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Politics? Shhh! It's a dirty word in Kerala colleges

George Iype in Kochi | July 18, 2003 20:07 IST
Last Updated: July 18, 2003 20:08 IST

Politics in many of Kerala's church-run colleges is now officially being inked as a dirty word.

A recent high court order allowed college managements to prohibit students from undertaking or participating in political activities within campuses.

But student unions of major political parties such as the Congress and the Communist Party of India--Marxist say they will appeal against the order in the Supreme Court as it is against the fundamental rights.

At least a dozen colleges run by the church have already enforced the May 26 order saying student politics have often disrupted studies and led to violence and killings.

More colleges across the state are in the process of banning politics.

The influential Inter-Church Council for Education -- an apex union of various Christian educational managements in Kerala -- has also written to all the colleges run by it to forbid politics in colleges.

"We no longer want colleges to allow students' unions to fight elections on political lines. We feel banning politics on campus would improve the quality of education and reduce the various forms of violence perpetuated by students in colleges," ICCE chairperson Archbishop Joseph Powathil of Changanassery told rediff.com.

"Kerala has suffered a lot because of violent students' politics," he adds.

The unprecedented court judgment came after a student -- Sajan Francis -- filed a case against the church-run St Thomas College principal Father M M Mathew for preventing him from writing his second year degree examinations in April 2002 on account of inadequate attendance.

Francis claimed the principal was vindictive toward him on account of his being a Student Federation of India activist. The SFI is the student wing of the CPI-M.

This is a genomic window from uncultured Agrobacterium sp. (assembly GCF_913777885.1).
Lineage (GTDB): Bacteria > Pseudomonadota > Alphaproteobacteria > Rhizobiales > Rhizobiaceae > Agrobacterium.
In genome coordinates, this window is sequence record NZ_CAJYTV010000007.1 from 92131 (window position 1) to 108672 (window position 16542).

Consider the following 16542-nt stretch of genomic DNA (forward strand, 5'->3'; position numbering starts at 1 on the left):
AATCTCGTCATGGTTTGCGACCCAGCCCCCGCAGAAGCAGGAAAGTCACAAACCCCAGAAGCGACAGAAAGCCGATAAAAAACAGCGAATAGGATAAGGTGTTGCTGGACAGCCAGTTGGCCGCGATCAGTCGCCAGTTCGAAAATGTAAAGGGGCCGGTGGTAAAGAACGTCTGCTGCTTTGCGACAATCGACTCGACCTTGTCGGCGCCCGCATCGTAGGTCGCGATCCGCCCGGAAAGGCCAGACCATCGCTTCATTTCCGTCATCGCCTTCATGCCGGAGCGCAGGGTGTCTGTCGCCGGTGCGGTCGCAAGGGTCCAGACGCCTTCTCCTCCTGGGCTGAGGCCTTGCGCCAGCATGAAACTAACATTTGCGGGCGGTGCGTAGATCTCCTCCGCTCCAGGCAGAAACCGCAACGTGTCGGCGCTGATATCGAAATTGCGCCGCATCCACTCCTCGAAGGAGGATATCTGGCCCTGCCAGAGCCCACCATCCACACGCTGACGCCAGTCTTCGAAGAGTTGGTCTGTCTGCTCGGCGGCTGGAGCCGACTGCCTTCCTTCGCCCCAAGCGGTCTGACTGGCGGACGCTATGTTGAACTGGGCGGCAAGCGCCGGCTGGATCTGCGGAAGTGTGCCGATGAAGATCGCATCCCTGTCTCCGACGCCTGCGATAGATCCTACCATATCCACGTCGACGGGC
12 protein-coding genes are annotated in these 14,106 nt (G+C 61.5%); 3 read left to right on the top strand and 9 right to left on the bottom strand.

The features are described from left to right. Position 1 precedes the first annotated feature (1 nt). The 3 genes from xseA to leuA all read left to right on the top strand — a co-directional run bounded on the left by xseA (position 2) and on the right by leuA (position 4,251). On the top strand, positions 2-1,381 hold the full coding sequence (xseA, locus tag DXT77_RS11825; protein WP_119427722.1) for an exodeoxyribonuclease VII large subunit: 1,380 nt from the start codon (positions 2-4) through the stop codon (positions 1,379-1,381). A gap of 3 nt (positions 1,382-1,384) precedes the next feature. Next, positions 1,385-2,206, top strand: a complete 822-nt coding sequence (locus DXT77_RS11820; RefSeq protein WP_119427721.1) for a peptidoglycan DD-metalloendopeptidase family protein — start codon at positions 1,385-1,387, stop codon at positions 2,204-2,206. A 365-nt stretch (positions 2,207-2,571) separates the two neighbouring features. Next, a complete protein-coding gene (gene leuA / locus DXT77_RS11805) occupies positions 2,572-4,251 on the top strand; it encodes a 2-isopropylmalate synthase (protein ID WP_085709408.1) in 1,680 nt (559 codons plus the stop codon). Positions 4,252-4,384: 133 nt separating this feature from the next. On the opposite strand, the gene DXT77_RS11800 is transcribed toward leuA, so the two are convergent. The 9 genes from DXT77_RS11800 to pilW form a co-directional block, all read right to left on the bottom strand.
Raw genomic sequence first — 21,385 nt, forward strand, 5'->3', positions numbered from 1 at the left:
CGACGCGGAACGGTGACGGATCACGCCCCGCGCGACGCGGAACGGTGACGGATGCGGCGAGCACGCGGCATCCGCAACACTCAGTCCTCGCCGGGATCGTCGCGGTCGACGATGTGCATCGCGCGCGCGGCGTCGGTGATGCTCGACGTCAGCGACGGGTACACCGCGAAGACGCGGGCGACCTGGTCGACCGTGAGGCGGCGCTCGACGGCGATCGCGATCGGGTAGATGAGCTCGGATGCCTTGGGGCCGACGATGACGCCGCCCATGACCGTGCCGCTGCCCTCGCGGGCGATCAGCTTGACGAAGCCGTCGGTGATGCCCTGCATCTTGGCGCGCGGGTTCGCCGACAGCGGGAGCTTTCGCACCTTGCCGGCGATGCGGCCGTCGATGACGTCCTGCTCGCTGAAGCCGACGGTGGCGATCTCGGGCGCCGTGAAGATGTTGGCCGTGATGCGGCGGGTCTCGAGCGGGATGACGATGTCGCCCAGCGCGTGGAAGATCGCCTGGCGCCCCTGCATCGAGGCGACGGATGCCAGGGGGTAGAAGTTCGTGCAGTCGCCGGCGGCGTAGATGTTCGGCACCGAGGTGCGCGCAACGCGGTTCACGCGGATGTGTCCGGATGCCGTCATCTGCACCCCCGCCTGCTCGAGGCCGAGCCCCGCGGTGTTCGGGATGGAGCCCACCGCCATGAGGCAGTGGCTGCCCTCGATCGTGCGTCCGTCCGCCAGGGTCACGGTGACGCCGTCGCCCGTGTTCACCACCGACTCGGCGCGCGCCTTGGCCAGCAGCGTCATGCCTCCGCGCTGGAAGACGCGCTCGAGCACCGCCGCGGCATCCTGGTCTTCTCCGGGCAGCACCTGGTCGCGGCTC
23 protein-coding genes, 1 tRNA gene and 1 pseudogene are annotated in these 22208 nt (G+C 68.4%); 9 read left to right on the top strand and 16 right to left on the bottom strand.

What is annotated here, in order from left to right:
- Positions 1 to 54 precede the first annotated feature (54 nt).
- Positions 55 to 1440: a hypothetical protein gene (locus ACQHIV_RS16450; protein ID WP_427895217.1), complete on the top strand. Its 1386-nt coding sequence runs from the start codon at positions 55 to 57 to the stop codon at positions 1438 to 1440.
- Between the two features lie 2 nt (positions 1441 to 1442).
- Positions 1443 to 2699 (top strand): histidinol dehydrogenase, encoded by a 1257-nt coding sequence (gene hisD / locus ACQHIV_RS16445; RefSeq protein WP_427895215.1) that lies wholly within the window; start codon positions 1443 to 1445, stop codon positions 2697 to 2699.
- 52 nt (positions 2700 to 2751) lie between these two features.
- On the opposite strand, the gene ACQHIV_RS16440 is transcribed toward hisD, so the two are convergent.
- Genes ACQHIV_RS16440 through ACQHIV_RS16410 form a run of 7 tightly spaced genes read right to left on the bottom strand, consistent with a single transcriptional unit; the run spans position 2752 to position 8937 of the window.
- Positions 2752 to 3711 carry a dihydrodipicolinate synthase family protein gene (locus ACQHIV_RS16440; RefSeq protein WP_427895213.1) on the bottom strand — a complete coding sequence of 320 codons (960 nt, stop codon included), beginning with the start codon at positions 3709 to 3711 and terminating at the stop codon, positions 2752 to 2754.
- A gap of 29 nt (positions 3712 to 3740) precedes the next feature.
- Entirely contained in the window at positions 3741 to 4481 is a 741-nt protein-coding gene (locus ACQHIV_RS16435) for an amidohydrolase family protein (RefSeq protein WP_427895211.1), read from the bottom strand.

His petition, supported by the SFI, also asked for a compensation of Rs 25,000 from the principal for the loss of one academic year.

But the court rejected Francis' petition and ruled the St Thomas College has the powers to enforce a ban on political activities of students.

"It is open to the educational institutions to prohibit political activities within the college campuses and forbid students from organising or attending meeting other than the official ones within the college campus," the court declared.

"A restriction does not violate the rights such as freedom of speech and expression, freedom to form associations or unions under the Constitution of India," the judgment said.

Educationists say the ban was long overdue. Sabu Thomas told rediff.com that since 1970 some 43 students have died due to violence instigated by campus politics.

To be precise, he adds, SFI lost 30 activists, Kerala Students' Union lost 10 and the Akhila Bharatiya Vidyarthi Parishad lost three students. The ABVP is the student wing of the Bharatiya Janata Party.

"A ban on campus politics will improve the quality of education. Let colleges be places of students' intellectual growth, not of political violence," he says.

But SFI Kerala unit president P K Biju disagrees.

Termed the verdict as 'cruel and undemocratic', he says, "It is in colleges that students who shape their careers, whether it is in politics or any other fields. If politics is banned in colleges, where will you get competent and visionary politicians for the future India?"

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